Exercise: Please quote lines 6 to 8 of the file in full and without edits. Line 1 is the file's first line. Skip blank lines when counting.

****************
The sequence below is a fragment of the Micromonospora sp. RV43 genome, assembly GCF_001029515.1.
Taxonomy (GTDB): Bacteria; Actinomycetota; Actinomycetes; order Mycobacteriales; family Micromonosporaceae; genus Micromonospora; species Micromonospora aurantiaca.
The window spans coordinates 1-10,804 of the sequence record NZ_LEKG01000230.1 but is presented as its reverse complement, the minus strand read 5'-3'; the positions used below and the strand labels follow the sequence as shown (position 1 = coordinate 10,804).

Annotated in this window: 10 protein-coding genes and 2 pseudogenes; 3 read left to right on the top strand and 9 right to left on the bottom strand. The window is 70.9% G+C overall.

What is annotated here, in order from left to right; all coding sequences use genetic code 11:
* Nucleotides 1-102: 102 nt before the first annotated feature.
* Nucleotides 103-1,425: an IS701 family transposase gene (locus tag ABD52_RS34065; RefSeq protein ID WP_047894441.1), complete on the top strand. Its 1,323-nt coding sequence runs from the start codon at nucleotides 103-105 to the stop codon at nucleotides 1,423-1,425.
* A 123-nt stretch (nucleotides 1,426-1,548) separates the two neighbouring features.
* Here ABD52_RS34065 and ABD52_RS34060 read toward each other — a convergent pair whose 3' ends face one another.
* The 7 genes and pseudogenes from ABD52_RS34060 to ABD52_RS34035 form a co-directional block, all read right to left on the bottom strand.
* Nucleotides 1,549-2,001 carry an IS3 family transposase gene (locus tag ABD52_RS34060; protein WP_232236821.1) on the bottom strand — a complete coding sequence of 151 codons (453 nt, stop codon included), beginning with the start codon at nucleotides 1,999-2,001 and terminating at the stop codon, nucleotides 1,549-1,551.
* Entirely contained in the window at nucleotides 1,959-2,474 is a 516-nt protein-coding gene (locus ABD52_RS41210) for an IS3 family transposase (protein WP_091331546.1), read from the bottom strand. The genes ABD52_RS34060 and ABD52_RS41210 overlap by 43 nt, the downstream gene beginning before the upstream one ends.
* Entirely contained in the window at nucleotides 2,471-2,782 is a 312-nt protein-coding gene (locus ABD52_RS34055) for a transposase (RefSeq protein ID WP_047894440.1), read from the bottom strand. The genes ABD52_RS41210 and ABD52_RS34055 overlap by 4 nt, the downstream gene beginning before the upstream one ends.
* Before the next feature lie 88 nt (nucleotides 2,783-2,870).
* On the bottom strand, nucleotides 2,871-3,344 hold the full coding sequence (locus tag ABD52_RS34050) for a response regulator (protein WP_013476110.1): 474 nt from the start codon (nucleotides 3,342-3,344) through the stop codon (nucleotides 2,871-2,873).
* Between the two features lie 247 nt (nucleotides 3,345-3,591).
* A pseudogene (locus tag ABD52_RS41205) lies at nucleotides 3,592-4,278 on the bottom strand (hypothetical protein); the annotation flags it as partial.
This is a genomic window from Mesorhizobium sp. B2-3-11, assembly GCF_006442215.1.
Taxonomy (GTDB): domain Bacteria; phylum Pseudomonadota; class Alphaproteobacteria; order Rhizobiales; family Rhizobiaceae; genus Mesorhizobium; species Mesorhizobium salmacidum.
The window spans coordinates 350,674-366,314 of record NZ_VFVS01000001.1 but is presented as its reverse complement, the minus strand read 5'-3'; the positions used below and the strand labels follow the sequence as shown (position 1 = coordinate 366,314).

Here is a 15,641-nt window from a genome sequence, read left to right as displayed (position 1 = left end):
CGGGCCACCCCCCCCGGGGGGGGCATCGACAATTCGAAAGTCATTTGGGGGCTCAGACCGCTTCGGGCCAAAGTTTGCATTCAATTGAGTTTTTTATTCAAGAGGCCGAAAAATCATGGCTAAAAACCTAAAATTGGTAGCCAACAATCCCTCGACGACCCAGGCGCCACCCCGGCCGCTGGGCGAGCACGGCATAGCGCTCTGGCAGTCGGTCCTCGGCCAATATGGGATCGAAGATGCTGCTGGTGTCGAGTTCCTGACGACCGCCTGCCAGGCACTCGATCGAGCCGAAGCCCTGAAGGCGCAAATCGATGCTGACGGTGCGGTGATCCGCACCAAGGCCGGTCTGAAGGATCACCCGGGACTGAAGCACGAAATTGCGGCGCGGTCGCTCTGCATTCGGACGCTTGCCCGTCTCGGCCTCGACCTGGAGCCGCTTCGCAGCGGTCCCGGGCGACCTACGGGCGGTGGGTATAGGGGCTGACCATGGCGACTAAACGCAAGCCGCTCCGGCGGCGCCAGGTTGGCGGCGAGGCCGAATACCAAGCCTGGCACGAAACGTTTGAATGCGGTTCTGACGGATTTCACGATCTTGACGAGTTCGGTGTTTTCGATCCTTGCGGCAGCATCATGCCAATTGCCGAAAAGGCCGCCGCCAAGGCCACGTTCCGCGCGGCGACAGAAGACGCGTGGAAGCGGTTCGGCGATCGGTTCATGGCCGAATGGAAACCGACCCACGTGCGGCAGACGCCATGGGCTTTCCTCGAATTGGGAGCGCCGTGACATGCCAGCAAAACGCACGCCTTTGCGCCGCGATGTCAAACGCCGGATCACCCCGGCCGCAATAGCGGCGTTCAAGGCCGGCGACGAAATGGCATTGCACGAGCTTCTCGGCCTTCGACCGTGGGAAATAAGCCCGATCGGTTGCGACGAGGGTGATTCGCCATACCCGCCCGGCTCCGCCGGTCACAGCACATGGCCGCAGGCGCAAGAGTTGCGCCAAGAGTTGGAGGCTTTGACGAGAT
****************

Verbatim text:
* Nucleotides 1-102: 102 nt before the first annotated feature.
* Nucleotides 103-1,425: an IS701 family transposase gene (locus tag ABD52_RS34065; RefSeq protein ID WP_047894441.1), complete on the top strand. Its 1,323-nt coding sequence runs from the start codon at nucleotides 103-105 to the stop codon at nucleotides 1,423-1,425.
* A 123-nt stretch (nucleotides 1,426-1,548) separates the two neighbouring features.